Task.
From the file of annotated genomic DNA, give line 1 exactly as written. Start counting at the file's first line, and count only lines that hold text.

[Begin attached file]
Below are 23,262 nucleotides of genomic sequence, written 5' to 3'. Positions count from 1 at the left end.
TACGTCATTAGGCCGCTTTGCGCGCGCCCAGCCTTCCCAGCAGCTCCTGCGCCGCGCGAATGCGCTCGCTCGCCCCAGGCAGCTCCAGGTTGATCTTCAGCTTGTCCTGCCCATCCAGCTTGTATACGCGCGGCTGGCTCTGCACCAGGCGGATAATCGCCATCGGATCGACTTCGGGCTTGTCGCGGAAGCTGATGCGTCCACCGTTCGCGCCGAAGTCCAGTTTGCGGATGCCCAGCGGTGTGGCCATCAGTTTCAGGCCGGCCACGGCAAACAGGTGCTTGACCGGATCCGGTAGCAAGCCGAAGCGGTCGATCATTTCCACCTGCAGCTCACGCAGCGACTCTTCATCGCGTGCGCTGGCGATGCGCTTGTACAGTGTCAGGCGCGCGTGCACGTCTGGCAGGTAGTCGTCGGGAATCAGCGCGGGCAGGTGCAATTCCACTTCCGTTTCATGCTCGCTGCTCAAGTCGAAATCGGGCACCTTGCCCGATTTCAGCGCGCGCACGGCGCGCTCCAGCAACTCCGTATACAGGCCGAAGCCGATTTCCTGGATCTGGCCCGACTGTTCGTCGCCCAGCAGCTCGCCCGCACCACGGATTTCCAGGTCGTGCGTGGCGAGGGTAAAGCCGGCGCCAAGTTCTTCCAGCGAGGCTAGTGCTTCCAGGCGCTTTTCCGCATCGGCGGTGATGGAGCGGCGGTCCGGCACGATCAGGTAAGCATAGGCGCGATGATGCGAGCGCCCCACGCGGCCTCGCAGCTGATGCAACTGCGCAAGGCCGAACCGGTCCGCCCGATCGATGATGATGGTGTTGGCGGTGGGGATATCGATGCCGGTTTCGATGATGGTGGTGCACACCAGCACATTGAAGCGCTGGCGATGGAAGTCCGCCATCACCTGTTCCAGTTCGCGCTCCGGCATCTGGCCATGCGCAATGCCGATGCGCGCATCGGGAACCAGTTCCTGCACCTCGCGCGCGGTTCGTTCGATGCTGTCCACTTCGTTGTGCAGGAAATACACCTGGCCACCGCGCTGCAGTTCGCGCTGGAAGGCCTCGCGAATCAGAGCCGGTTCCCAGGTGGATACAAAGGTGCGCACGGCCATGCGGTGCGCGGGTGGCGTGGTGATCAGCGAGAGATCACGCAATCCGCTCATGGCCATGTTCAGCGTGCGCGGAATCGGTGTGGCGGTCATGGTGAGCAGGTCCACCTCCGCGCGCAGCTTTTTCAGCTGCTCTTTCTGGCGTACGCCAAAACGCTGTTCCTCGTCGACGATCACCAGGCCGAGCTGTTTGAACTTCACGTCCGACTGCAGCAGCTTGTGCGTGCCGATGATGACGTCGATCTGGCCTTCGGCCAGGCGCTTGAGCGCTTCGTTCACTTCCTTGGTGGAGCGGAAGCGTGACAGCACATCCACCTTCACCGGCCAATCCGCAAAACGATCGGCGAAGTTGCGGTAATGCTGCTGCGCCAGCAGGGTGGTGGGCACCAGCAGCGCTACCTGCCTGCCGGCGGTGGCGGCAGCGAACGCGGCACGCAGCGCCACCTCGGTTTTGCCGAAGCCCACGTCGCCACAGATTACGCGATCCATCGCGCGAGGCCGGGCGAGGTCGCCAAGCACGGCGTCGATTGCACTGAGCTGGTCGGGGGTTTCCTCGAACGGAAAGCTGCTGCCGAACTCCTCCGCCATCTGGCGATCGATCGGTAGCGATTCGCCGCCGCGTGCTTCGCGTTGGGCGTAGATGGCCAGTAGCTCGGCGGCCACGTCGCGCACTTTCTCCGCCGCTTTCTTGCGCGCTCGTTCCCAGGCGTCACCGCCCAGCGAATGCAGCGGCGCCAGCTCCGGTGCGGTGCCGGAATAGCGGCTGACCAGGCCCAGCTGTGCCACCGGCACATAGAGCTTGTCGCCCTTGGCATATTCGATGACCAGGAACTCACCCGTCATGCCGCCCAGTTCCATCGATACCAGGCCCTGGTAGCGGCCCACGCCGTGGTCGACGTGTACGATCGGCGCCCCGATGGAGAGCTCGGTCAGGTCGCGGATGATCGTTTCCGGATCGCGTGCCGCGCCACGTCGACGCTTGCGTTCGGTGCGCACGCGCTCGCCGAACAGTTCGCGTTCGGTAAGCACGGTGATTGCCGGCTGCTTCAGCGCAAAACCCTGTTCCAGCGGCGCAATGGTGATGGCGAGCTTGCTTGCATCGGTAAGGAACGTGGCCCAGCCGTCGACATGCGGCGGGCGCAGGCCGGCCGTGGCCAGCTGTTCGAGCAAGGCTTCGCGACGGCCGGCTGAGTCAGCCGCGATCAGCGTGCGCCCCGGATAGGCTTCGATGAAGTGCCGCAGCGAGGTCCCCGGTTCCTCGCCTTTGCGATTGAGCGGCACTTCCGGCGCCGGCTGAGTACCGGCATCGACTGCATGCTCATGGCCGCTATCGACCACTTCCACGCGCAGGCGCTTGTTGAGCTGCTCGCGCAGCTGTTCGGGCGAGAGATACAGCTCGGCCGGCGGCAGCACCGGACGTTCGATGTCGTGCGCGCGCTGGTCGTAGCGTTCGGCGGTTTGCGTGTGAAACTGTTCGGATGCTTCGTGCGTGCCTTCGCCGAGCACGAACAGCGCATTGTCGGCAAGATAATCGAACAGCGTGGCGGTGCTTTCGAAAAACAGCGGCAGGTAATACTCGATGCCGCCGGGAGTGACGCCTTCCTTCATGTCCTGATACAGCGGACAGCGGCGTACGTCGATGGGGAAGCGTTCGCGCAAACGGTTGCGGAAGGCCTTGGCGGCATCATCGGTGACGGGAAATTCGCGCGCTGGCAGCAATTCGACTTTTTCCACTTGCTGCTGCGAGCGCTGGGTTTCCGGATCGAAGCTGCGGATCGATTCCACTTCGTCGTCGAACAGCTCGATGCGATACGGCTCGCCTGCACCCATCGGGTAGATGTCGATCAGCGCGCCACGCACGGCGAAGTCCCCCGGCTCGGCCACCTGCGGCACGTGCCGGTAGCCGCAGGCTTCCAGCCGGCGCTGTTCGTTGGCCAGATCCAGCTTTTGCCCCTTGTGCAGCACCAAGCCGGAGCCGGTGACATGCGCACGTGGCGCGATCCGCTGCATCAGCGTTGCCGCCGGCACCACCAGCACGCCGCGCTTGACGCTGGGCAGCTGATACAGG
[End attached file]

Below are 23,262 nucleotides of genomic sequence, written 5' to 3'. Positions count from 1 at the left end.